Holding On to Windows XP

Confession time. From the moment I upgraded to Windows Vista many years ago (and abruptly to Windows 7, then 8, now 10) I have always maintained a separate partition or dedicated hard drive with Windows XP 32-bit installed as a multi-boot system. Why? For an absurdly limited number of reasons, if I’m honest. It is a lot more convenient and often perfectly adequate to simply create a virtual machine (i.e., using Virtual Box or Hyper-V) for Windows XP as a guest OS. One of the key reasons for using XP these days is for niche software that may not run appropriately or at all on more recent operating systems, even when in compatibility mode.

But, even as revolutionary as OS emulation has become with the advent of hardware virtualization, it still doesn’t compare to a bare metal native OS install. This is especially true when running games that may utilize OpenGL or DirectX, 3D applications and other computer-intensive processes. This typically comes down to GPU restrictions, although even that sector of virtualization is making strides with innovations like NVidia Grid. In my case specifically, I keep Windows XP 32-bit on-hand for a select handful of very obscure and specific applications, including some games and programs developed with older technologies and frameworks from the 1990s.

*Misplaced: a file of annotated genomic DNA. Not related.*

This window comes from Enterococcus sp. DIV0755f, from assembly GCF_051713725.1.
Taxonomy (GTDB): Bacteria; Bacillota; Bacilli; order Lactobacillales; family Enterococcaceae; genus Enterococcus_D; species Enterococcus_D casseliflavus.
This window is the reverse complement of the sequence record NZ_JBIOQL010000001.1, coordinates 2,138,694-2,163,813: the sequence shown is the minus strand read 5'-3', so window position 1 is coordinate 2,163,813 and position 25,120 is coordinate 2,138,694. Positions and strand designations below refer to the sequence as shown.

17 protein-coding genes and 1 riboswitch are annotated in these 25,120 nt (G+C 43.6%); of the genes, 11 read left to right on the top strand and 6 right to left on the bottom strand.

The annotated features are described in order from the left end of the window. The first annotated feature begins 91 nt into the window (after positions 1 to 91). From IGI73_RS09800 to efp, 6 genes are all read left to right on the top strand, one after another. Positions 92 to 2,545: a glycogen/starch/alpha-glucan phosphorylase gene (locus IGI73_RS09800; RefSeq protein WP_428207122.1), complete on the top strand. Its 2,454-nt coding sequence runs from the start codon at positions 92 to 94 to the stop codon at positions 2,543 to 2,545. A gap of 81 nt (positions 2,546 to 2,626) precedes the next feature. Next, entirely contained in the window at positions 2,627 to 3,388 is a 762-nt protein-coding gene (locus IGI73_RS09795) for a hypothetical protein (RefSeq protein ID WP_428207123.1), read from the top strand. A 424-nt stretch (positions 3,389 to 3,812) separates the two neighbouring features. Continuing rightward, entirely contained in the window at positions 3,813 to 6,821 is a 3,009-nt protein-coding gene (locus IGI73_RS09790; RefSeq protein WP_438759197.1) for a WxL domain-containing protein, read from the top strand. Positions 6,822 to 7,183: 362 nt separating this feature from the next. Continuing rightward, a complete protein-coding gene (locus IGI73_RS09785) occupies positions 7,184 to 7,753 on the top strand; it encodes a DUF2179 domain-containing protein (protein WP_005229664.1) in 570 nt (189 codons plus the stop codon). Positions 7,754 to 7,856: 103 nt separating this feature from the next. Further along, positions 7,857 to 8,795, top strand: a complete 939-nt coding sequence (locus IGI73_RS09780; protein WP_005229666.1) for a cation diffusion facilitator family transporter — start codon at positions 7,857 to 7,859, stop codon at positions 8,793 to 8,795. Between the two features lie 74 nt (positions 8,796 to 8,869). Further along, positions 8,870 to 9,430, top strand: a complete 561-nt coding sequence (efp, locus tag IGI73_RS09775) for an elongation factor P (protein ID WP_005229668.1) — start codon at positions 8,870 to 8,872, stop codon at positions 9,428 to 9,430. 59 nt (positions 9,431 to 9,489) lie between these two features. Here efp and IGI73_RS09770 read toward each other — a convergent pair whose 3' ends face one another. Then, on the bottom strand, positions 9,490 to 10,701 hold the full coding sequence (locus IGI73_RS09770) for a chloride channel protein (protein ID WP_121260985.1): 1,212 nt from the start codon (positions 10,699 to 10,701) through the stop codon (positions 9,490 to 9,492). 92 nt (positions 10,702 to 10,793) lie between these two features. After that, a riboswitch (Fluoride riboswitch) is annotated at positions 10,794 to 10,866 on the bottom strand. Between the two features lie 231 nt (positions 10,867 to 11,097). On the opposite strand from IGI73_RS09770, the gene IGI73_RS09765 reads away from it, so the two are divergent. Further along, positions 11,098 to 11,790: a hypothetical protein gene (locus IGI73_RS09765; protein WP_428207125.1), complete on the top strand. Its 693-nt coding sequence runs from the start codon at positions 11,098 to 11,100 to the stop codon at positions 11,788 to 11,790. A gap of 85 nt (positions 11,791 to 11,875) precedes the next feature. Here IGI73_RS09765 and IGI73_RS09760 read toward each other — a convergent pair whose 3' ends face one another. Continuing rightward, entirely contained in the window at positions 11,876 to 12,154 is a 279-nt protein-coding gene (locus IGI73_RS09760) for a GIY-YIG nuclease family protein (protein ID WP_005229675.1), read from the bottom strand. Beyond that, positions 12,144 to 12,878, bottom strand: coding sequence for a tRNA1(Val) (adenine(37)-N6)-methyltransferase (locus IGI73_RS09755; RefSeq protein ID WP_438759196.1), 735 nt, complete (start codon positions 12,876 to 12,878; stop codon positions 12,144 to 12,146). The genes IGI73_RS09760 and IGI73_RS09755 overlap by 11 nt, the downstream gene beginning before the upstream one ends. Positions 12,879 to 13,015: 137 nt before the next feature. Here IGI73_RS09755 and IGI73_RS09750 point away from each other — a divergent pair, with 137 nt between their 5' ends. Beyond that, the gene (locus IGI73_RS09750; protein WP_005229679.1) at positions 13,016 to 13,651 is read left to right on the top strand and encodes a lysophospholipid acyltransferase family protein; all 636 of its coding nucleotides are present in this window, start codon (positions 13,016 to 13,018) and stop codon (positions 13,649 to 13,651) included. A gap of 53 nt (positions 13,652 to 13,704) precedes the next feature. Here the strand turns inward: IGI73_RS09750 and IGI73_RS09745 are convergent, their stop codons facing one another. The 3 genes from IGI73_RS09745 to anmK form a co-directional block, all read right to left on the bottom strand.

Jetmen Revival

Jetmen Revival: One example of a Windows XP game that does not work properly in later versions of Windows or virtual machines, regardless of compatibility mode settings.

Exhibit A: There is an old indie game known as Jetmen Revival, developed by Crew42 in the early 2000s (I believe using a Delphi 5 library). I enjoyed this game endlessly over the years, and even had a stab at redeveloping it myself for modern hardware but never found the opportunity to complete it. On non-XP machines, depending on the video card and driver software, the game will either crash upon launch, glitch out upon play, or chug along sluggishly creating an equally unplayable experience. No matter what compatibility settings and hardware adjustments are made, this game simply will not run as it was intended on modern machines nor in virtual machines.